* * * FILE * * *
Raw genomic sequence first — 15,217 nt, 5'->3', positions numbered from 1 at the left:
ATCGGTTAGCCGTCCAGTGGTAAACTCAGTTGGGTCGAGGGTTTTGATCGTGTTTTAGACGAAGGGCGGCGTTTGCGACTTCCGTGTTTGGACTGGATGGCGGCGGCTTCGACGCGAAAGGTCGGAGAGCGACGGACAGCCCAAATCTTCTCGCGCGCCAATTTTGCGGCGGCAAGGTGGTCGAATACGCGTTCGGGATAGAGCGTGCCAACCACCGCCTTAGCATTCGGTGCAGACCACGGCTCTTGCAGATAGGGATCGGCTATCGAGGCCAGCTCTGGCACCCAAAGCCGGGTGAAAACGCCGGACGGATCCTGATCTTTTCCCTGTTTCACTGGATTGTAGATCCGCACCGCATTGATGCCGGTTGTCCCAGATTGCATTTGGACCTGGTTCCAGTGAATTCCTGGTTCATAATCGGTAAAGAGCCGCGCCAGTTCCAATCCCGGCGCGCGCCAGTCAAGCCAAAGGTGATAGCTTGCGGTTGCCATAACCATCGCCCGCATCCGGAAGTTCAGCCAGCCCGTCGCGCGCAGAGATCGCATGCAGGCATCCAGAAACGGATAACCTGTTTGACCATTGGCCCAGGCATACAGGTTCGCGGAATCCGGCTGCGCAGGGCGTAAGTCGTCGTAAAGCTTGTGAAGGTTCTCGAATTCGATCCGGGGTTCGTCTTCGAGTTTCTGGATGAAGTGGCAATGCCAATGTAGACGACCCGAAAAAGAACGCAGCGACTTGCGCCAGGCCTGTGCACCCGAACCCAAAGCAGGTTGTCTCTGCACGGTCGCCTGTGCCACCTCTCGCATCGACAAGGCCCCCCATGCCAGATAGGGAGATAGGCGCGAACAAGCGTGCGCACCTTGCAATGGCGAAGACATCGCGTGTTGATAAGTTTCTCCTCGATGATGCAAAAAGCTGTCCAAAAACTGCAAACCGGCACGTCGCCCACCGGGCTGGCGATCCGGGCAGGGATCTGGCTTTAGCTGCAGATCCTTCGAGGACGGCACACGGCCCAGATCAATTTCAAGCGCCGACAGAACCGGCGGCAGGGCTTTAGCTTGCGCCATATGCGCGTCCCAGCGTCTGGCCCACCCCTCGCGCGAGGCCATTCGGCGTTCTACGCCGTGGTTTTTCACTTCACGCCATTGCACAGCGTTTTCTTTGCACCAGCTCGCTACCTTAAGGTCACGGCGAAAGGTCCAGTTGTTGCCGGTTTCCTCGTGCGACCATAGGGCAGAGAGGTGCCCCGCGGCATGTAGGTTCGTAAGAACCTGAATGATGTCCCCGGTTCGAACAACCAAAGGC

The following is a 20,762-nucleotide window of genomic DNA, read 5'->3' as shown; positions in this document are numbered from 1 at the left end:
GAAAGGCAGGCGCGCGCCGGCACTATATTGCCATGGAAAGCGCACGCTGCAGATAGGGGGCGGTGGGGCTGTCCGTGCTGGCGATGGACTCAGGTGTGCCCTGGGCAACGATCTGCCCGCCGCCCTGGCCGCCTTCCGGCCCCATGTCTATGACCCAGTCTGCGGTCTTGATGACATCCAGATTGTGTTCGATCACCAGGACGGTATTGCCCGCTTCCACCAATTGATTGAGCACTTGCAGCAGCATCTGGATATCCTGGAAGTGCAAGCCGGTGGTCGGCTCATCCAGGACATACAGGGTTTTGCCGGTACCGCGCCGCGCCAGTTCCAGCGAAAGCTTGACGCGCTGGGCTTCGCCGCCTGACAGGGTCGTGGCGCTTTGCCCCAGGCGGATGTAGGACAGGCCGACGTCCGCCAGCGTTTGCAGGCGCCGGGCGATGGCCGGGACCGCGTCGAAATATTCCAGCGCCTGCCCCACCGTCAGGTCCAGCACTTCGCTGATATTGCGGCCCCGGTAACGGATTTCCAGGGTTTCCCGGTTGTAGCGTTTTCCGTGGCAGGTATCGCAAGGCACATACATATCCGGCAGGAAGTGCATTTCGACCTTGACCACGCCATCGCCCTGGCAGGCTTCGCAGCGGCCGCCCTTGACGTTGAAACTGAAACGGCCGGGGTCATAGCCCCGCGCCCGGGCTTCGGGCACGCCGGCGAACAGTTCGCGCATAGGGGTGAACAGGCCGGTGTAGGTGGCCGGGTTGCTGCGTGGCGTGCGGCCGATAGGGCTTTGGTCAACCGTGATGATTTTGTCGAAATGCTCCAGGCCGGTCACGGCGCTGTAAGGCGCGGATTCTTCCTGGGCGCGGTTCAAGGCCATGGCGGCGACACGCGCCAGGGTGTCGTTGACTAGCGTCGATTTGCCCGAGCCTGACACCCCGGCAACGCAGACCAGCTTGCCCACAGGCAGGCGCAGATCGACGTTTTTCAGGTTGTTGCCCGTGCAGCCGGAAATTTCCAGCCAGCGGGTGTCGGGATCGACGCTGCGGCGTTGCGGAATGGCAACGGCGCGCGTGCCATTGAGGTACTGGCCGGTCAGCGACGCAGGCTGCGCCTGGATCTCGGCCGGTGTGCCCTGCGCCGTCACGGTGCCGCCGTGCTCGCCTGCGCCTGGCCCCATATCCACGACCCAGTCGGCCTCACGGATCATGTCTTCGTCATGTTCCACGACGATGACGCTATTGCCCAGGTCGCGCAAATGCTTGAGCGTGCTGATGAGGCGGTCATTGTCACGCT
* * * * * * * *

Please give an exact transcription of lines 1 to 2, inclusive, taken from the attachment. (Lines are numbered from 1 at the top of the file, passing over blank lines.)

Raw genomic sequence first — 15,217 nt, 5'->3', positions numbered from 1 at the left:
ATCGGTTAGCCGTCCAGTGGTAAACTCAGTTGGGTCGAGGGTTTTGATCGTGTTTTAGACGAAGGGCGGCGTTTGCGACTTCCGTGTTTGGACTGGATGGCGGCGGCTTCGACGCGAAAGGTCGGAGAGCGACGGACAGCCCAAATCTTCTCGCGCGCCAATTTTGCGGCGGCAAGGTGGTCGAATACGCGTTCGGGATAGAGCGTGCCAACCACCGCCTTAGCATTCGGTGCAGACCACGGCTCTTGCAGATAGGGATCGGCTATCGAGGCCAGCTCTGGCACCCAAAGCCGGGTGAAAACGCCGGACGGATCCTGATCTTTTCCCTGTTTCACTGGATTGTAGATCCGCACCGCATTGATGCCGGTTGTCCCAGATTGCATTTGGACCTGGTTCCAGTGAATTCCTGGTTCATAATCGGTAAAGAGCCGCGCCAGTTCCAATCCCGGCGCGCGCCAGTCAAGCCAAAGGTGATAGCTTGCGGTTGCCATAACCATCGCCCGCATCCGGAAGTTCAGCCAGCCCGTCGCGCGCAGAGATCGCATGCAGGCATCCAGAAACGGATAACCTGTTTGACCATTGGCCCAGGCATACAGGTTCGCGGAATCCGGCTGCGCAGGGCGTAAGTCGTCGTAAAGCTTGTGAAGGTTCTCGAATTCGATCCGGGGTTCGTCTTCGAGTTTCTGGATGAAGTGGCAATGCCAATGTAGACGACCCGAAAAAGAACGCAGCGACTTGCGCCAGGCCTGTGCACCCGAACCCAAAGCAGGTTGTCTCTGCACGGTCGCCTGTGCCACCTCTCGCATCGACAAGGCCCCCCATGCCAGATAGGGAGATAGGCGCGAACAAGCGTGCGCACCTTGCAATGGCGAAGACATCGCGTGTTGATAAGTTTCTCCTCGATGATGCAAAAAGCTGTCCAAAAACTGCAAACCGGCACGTCGCCCACCGGGCTGGCGATCCGGGCAGGGATCTGGCTTTAGCTGCAGATCCTTCGAGGACGGCACACGGCCCAGATCAATTTCAAGCGCCGACAGAACCGGCGGCAGGGCTTTAGCTTGCGCCATATGCGCGTCCCAGCGTCTGGCCCACCCCTCGCGCGAGGCCATTCGGCGTTCTACGCCGTGGTTTTTCACTTCACGCCATTGCACAGCGTTTTCTTTGCACCAGCTCGCTACCTTAAGGTCACGGCGAAAGGTCCAGTTGTTGCCGGTTTCCTCGTGCGACCATAGGGCAGAGAGGTGCCCCGCGGCATGTAGGTTCGTAAGAACCTGAATGATGTCCCCGGTTCGAACAACCAAAGGC